How Mohawk’s Smartflowers Make a Social Impact
[Eden, N.C.] Between the elementary and high schools of Rockingham County is Mohawk Group’s latest smartflower installation. Throughout the day, students can watch the 194 square-foot ground-mounted structure's solar paneled petals open and turn in the direction of the sun.
It’s the second of 10 smartflowers to be installed over the next three years in collaboration with Groundswell, a nonprofit dedicated to developing community solar projects. The effort serves a multi-faceted purpose: save energy, empower underserved communities and raise awareness around sustainability. It also helped two of Mohawk’s floor coverings — Pivot Point resilient tile and Sunweave broadloom carpet — achieve Living Product Challenge Petal certifications.
Accepting the challenge
“The Living Product Challenge asks us to rethink product manufacturing and look into not only the environmental impacts, but the social impacts our products can have on communities, our employees and their families,” explained Rami Vagal, Mohawk’s senior sustainability manager. She added the smartflowers are set to both reduce greenhouse gas emissions and offset the energy and resources consumed during Mohawk’s tile, broadloom and woven products’ manufacturing process.
Due to its biophilic design, the structures are estimated to be 30 to 40 times more efficient than standard solar panels, but the flowers are expected to do more than that, too.
“Solar power isn’t just about energy and the environment,” Groundswell CEO Michelle Moore told FCW. “Groundswell’s goal is that our collaboration with Mohawk will make solar-driven economic and community development opportunities visible and accessible.”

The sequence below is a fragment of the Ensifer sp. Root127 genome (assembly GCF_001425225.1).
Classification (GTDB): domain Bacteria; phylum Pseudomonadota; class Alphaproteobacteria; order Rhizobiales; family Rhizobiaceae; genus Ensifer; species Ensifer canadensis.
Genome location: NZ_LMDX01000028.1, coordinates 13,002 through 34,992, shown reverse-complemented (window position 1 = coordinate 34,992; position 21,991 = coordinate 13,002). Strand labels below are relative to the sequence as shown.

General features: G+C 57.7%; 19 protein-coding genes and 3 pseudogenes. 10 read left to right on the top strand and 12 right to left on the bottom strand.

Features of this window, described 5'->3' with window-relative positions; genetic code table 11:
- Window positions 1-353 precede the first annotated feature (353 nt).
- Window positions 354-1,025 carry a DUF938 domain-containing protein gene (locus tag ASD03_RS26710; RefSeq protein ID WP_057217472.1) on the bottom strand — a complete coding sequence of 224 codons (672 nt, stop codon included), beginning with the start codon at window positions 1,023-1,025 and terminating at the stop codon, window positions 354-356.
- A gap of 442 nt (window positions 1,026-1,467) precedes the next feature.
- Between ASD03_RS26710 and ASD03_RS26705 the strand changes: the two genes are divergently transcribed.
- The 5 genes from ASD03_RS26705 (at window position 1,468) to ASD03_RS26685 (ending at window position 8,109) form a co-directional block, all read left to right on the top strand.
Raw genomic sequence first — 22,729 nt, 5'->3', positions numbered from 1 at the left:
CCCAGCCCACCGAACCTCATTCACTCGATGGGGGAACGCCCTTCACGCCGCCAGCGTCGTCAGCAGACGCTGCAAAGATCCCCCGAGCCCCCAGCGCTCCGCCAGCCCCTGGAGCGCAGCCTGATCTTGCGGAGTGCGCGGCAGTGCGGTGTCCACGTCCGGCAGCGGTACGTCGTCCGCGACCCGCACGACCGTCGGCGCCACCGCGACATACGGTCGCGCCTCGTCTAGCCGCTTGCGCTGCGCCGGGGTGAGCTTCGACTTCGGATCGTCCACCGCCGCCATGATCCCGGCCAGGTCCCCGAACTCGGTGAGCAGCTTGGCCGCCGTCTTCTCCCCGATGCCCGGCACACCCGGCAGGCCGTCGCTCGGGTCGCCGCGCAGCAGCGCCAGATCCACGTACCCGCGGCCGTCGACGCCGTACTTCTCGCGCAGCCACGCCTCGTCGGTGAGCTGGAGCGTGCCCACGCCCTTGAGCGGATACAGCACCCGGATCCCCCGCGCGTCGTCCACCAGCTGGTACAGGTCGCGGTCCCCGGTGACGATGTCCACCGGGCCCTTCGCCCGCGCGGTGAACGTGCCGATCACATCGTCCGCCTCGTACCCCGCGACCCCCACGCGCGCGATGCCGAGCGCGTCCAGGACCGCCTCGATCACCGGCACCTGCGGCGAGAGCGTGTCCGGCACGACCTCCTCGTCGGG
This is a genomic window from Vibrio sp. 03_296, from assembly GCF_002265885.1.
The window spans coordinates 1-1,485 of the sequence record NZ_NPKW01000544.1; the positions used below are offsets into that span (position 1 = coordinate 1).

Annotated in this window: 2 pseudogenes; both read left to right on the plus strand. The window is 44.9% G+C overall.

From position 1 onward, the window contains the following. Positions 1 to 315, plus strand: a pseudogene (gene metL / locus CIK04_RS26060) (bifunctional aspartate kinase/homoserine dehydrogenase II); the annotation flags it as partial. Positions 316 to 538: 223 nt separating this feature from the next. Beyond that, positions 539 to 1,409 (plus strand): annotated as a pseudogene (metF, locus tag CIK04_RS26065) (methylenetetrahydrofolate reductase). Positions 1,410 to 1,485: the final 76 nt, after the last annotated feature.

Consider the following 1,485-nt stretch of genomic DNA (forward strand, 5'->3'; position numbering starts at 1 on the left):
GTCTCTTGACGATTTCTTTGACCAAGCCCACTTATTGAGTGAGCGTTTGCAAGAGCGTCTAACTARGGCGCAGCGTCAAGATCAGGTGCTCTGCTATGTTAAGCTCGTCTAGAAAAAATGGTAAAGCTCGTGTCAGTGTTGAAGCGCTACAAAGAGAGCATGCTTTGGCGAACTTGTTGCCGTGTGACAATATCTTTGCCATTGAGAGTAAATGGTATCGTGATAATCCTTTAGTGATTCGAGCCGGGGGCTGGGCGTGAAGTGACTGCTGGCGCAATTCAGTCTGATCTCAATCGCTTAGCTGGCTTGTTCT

As the fastest growing sector of the energy economy, Moore believes solar power is nothing to ignore. And according to the U.S. Energy and Employment Report, solar plants are an economic opportunity and employ 43 percent of the total electric power workforce, more than any other energy source available today, including fossil fuels.
A teaching tool
“One of the reasons that we’re doing these solar flowers inside of inner-city communities is to create a platform that connects to people where they’re at to say ‘hey, here’s an opportunity to learn about this because this is the way of the future’, ” shared George Bandy, vice president of sustainability at Mohawk. “Their career path could be enhanced, impacted and changed for the better by being a part of this.” In fact, the project has already introduced solar careers to the residents of Bronzeville, Chicago.
The Renaissance Collaborative (TRC), an organization which supports low-income individuals, has been leading workshops related to cutting back energy costs as the first smartflower recipient. Said Pat Abrams, executive director of TRC, “I think one of the most important pieces is for people to know that new, green technology should reach all people in order to be effective.”
It’s why Jane Frazier, principal of Central Elementary in Eden, is so excited. Not only does the project integrate perfectly into her district’s pre-existing energy conservation program, it will help her students visualize and better understand STEM-related fields.
“The smartflower offers an authentic learning experience. The kids think it is so cool to see it in action [and partnered] with the [STEM] curriculum, they’ll be able to discover even more ways to save energy,” said Frazier. “It may also inspire students to realize there are so many different careers that revolve around sustainability and green technology, especially engineering.”
To Bandy, the smartflowers are just one way Mohawk can demonstrate its dedication to sustainable solutions.
“My sustainability team at Mohawk cannot be the only ones who are concerned about sustainability. It has to be marketing, sales, PR, people on the manufacturing floor, their spouses, it has to be everybody,” he emphasized. “Our commercial, residential and international brands all deliver under a sustainability filter… This is a new platform, this is a new us. This is not your mother’s Mohawk.”